Drone positioning system with geo-fencing

Drone positioning system with geo-fencing

Task and input

“We plan to build a geo-fenced area and track a custom drone within it. Since we need accurate tracking, we are interested in acquiring a positioning system. However, I have some doubts regarding the scenario.
In this case, our geo-fenced area is a mix between indoor and outdoor (see attached image) of 100m2. Note that the roof is covered by a metal structure. Also, our drone has about 1 kg payload.

I am not sure what would be the best solution for this purpose:

  • Starter Set Super-MP-3D
  • Starter Set NIA-SmallDrone
  • Starter Set Industrial-NIA-01

Considering the requirements of the area (it is not completely indoor and the stationary beacons would be installed on the corners of the roof, which are not covered) and the drone (~1kg payload).”

Overall view of the area

Indoor drone area

Drone flying area - top view

Dimensions share the by the customer and the requested placement of the beacons based on the initial email discussions:

Drone area floor plan

Drone flying area - side view

Drone flying area - side view

Recommended solution

Basically, after initial email discussion, the prospecting customer already had a good idea of where the stationary beacons shall be placed, how many of them and where they shall be facing. However, small corrections should have been applied anyway:

Proposed configuration for drone positioning system
Indoor drone positioning system

4 x stationary beacon is not enough => 6 x stationary beacons

Instead of 4 x stationary beacons, we propose 6 stationary beacons because:
  1. Calculate very carefully for the maximum distance that beacons need to cover. For example, for the red dot, it would be sqrt(27^2+17^2+5^2) = 33.3 meters, which is a lot. Yes, our system is capable of tracking 30 meters even more, but don’t overstretch it. Besides, with the higher distance, chances that the system will reject the measurement because of too low signal or too noisy signal, etc., increase, and you will have more and more spotty tracking, which will create a more difficult life for your drone’s autopilot. Don’t over-stretch, particularly for the drones, because the cost of errors with drones is higher than with forklifts or robots. Drones just fall
  2.  The larger the size of the submap, the lower the update rate will be. Particularly for drones, the update rate is important. Thus, very often, it is better to install more stationary beacons, have smaller submaps, and enjoy a higher update rate, more solid tracking, and, as a result, more predictable autonomous flight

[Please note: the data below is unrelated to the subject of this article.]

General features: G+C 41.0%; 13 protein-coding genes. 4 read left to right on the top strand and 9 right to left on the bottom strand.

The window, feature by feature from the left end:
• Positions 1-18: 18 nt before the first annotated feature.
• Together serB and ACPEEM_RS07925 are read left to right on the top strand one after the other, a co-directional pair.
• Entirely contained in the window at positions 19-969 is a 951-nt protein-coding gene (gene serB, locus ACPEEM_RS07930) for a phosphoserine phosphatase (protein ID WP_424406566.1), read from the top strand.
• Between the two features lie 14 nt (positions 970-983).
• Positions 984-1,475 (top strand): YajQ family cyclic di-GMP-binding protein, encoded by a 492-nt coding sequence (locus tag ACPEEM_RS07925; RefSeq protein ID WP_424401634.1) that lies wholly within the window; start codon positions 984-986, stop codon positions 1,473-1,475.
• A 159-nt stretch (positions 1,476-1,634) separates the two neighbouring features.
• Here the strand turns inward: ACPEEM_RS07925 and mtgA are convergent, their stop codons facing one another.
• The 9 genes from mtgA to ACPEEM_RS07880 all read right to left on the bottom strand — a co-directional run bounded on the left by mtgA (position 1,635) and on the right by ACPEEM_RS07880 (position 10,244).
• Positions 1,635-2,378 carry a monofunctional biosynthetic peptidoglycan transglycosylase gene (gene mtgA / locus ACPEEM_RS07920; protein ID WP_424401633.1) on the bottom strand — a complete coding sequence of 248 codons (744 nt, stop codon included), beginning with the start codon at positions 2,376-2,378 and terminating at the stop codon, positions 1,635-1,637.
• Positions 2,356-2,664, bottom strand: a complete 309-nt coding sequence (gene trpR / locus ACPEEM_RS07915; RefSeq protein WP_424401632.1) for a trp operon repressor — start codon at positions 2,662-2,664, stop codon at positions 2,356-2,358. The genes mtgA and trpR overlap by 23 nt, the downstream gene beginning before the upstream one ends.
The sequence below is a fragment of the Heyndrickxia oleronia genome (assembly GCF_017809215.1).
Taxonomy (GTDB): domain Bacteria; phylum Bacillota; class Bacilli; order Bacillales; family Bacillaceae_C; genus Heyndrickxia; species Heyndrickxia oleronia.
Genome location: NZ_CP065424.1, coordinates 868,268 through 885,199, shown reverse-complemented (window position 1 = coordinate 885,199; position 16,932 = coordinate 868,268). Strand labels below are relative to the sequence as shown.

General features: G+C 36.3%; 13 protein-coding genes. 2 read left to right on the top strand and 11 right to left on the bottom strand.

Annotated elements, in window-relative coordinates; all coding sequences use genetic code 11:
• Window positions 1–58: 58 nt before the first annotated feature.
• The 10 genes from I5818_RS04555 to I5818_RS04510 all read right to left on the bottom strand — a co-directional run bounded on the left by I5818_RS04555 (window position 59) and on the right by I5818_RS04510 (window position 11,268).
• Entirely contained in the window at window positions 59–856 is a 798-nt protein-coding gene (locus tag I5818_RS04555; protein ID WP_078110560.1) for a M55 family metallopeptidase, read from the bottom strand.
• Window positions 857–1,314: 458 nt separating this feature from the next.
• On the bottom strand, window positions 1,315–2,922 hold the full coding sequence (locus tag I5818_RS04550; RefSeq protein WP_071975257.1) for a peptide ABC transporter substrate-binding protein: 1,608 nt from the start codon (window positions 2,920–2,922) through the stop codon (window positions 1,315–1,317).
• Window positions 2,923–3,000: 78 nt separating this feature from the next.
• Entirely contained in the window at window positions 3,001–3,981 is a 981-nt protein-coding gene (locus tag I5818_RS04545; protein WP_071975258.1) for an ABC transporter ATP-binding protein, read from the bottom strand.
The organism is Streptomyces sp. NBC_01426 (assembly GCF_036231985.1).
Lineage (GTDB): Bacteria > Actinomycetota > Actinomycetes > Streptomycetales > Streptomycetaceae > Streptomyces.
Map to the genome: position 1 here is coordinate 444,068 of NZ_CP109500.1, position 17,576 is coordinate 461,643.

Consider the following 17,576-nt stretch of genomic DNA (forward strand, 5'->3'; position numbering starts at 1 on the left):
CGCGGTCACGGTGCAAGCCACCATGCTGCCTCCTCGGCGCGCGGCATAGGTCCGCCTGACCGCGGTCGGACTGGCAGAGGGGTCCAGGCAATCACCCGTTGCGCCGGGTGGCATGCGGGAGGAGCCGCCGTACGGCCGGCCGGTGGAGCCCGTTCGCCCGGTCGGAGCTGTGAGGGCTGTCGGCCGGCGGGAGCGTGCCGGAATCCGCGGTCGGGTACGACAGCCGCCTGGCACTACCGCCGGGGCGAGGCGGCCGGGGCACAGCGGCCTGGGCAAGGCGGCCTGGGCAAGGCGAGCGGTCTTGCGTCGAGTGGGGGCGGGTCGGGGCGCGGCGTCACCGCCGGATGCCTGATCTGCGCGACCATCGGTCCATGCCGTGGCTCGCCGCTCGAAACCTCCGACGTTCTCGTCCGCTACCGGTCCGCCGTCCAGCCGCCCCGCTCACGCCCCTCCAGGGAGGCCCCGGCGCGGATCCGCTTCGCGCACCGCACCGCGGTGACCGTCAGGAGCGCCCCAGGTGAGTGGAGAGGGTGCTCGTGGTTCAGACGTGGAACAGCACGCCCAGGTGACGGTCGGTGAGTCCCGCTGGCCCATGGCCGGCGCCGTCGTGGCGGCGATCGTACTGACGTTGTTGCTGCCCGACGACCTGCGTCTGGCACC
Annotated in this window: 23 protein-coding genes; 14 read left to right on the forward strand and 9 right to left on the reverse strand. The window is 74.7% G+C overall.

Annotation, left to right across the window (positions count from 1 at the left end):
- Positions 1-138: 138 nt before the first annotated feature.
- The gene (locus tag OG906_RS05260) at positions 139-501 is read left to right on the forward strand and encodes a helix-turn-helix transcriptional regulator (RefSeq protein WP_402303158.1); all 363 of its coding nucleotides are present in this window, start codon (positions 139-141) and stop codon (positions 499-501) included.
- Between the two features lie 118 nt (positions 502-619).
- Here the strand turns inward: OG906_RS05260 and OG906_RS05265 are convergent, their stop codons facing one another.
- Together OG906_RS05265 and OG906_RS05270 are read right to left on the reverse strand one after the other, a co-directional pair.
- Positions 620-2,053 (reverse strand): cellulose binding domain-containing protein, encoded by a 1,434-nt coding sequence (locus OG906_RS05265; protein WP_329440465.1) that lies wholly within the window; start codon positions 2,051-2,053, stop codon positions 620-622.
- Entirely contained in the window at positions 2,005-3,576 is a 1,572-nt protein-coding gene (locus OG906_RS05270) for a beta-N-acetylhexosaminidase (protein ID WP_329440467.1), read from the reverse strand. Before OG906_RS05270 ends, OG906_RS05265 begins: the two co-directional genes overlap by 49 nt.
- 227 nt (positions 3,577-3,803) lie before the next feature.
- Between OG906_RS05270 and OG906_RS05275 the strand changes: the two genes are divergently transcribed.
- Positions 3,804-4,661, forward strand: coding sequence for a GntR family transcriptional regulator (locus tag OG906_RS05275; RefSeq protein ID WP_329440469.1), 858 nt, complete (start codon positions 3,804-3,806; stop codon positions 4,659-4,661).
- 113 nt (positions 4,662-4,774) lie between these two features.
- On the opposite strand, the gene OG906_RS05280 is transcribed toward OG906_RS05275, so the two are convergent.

Look at the narrow shape of the area

Another reason why, at least, 6 x stationary beacons must be used is the geometry of the area – it is narrow – just 5 meters width and 27 meters length. If 3D (XYZ) view is taken, it is even narrower.

We described the geometrical implications of too-narrow or too-wide bases in the past. This case is a typical example of both too narrow and too wide simultaneously because it is a 3D case.

Thus, all measures shall be taken to make it less extreme. And the easiest way is to add a pair of beacons in the middle. Submaps will be shorter and less elongated, and triangles will be less acute.

It doesn’t look worth increasing the complexity further by adding a lower layer of beacons, etc. Yes, the distances will be even shorter, but there will be too many submaps, complexity increases, and the number of handover zones increases, but the gain is not so significant anymore.


Why not Mini-TX as a mobile beacon?

Mini-TX is a great mobile beacon for small drones. Its small size is the beacon’s only advantage as compared to Super-Beacon, for example. However, the planned drone has up to 1 kg payload capacity, i.e., 10-20 grams for the beacon doesn’t make much difference. However, the smaller and weaker transducers and smaller ceramic antenna – all these are clearly pointing towards the Super-Beacons.

Why not Industrial Super-Beacons as beacons?

Industrial Super-Beacons, or Industrial beacons in general, are notably larger, heavier, don’t have internal batteries, and generally speaking, are designed for other applications – not for drones. Their clear advantages – wider working temperatures, rigidness of the housing, much higher ingress protection, and additional interfaces, including RS485, do not play valuable roles in this case. However, larger sizes and weights are playing against using them in the system.

Geo-fencing zone

Setting up a geo-fencing zone is pretty straightforward.

In fact, it is even simpler clicking on the map in the modem view using Shift+Click. Note the modem view – not the submap view. Otherwise, you will create a service zone for the submap – not the geo-fencing zone.

The geo-fencing zone settings can be set in the dashboard. The geo-fencing zone violation can be read in the live data stream or in the CSV file.


This is a typical request for the drones. In fact, it is a relatively simple one because the area is just one open space – not multiple small rooms. The key points to remember:

  • Line of sight
  • Maximum distances
  • Trade-off between the cost of beacons, update rate, accuracy

The only minor peculiarity of the case is a request for the geo-fencing zone for the drone. But that is a business as usual.

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